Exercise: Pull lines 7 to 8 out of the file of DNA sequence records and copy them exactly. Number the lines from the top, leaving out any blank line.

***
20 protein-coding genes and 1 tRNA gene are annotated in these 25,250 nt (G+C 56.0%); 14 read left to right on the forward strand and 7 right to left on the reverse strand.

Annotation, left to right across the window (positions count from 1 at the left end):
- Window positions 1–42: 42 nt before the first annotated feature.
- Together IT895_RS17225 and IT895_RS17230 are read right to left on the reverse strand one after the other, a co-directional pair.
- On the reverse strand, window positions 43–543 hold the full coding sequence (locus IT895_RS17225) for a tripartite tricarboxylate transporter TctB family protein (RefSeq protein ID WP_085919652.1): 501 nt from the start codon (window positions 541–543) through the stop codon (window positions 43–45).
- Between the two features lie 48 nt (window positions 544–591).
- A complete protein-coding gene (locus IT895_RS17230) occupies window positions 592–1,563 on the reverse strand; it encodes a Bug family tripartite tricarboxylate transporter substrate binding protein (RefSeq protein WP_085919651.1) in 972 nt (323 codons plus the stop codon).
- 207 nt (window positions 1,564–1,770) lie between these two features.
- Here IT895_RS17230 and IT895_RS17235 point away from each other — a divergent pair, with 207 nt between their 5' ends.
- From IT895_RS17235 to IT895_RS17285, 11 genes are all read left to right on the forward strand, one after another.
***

- A complete protein-coding gene (locus IT895_RS17230) occupies window positions 592–1,563 on the reverse strand; it encodes a Bug family tripartite tricarboxylate transporter substrate binding protein (RefSeq protein WP_085919651.1) in 972 nt (323 codons plus the stop codon).
- 207 nt (window positions 1,564–1,770) lie between these two features.